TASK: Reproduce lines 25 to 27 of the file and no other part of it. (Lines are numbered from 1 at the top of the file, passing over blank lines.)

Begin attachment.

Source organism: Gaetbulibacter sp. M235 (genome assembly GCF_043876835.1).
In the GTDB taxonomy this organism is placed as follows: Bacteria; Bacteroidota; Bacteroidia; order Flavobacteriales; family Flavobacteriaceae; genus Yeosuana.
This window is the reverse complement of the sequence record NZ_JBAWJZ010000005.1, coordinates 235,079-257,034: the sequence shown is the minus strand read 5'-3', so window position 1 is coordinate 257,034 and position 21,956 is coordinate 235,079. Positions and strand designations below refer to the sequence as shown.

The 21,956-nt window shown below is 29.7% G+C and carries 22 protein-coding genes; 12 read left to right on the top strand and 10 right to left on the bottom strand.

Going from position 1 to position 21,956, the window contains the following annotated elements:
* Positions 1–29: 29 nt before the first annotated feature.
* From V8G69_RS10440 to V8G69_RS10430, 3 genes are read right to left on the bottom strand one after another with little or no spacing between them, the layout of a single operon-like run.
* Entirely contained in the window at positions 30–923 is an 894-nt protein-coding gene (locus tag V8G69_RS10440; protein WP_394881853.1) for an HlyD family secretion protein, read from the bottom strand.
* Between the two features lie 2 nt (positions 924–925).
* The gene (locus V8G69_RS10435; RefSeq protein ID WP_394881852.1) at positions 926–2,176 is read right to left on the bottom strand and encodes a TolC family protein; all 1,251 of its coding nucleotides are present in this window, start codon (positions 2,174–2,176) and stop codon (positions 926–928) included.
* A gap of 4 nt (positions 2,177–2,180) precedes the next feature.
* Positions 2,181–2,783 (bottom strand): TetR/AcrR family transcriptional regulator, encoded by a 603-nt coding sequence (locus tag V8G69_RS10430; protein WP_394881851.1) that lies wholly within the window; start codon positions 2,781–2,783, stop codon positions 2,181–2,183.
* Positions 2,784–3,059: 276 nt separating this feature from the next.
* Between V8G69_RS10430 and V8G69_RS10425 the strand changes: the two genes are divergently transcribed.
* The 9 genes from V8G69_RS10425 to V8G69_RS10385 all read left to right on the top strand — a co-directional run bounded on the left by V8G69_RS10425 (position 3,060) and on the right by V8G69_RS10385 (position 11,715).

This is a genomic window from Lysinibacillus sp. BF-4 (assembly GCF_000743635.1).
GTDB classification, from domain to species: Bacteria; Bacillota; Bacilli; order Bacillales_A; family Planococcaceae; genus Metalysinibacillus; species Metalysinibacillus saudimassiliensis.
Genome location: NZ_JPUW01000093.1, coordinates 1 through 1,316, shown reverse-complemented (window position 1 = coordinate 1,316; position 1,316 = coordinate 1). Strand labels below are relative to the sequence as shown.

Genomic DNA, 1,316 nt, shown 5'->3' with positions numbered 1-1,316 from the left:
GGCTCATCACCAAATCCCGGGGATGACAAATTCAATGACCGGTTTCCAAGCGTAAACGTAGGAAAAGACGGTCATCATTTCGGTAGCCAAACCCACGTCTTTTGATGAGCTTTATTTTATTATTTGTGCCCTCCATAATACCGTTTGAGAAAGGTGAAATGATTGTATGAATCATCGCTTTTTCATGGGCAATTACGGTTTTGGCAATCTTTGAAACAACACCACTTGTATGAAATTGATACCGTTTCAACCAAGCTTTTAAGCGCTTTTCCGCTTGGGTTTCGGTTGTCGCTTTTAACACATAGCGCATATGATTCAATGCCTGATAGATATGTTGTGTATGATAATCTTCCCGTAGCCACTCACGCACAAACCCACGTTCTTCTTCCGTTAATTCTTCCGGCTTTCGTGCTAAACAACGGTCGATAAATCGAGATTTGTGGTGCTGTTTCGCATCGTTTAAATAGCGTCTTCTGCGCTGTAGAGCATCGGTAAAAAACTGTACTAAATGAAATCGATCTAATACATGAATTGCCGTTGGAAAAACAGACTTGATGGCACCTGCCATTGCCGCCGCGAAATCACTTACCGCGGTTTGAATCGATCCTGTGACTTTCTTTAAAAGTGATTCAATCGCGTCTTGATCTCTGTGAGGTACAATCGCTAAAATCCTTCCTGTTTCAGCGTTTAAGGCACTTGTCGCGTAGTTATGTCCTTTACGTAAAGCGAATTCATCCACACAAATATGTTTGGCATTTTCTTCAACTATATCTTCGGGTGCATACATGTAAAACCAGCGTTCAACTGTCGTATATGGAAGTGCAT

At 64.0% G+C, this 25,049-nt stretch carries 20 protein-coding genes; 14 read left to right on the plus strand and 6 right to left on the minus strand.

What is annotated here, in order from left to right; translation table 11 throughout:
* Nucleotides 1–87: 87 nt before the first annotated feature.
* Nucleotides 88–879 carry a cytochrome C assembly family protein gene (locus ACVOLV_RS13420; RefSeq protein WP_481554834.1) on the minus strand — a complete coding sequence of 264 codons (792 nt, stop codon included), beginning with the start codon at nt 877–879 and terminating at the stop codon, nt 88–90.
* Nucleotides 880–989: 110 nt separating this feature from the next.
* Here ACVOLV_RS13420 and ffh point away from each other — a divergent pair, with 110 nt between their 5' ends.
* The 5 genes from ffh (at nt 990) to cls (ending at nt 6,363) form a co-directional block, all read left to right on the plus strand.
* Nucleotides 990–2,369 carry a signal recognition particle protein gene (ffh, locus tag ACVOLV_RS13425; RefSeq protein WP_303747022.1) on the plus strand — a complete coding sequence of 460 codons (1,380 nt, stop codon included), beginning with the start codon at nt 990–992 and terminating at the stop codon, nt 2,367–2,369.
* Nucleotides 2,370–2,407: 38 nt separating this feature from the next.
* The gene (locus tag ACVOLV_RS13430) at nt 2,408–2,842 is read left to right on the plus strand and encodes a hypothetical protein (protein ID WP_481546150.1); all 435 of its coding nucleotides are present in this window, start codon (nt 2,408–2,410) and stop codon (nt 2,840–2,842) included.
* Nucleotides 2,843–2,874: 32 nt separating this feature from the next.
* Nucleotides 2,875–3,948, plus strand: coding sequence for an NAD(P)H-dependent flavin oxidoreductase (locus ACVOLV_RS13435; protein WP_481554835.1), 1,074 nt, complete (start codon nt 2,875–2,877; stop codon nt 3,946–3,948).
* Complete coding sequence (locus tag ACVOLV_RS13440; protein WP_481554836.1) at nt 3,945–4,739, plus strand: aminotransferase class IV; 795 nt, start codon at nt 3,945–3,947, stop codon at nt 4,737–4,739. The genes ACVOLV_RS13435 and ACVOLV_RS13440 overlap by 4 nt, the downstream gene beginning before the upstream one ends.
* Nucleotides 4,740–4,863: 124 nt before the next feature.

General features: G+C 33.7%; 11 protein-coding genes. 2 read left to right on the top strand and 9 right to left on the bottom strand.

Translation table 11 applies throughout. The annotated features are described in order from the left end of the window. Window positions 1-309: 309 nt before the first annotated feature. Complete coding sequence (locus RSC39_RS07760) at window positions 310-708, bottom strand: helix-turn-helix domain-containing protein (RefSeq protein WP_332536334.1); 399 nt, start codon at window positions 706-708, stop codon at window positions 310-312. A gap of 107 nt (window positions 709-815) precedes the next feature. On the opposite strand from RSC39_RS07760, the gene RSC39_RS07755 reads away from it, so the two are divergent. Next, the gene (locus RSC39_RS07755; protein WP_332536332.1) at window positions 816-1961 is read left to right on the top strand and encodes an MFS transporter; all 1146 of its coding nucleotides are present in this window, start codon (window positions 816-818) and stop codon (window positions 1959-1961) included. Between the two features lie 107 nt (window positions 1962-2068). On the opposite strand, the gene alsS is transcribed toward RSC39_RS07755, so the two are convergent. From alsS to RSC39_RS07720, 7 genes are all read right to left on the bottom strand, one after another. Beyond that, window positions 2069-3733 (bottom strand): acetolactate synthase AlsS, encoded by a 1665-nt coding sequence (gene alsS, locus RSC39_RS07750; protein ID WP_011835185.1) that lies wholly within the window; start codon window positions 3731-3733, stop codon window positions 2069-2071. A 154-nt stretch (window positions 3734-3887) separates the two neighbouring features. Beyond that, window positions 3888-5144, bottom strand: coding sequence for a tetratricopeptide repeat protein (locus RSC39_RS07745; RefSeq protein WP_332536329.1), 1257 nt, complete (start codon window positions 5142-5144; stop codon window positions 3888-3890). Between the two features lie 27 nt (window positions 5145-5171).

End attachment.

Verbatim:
* Nucleotides 880–989: 110 nt separating this feature from the next.
* Here ACVOLV_RS13420 and ffh point away from each other — a divergent pair, with 110 nt between their 5' ends.
* The 5 genes from ffh (at nt 990) to cls (ending at nt 6,363) form a co-directional block, all read left to right on the plus strand.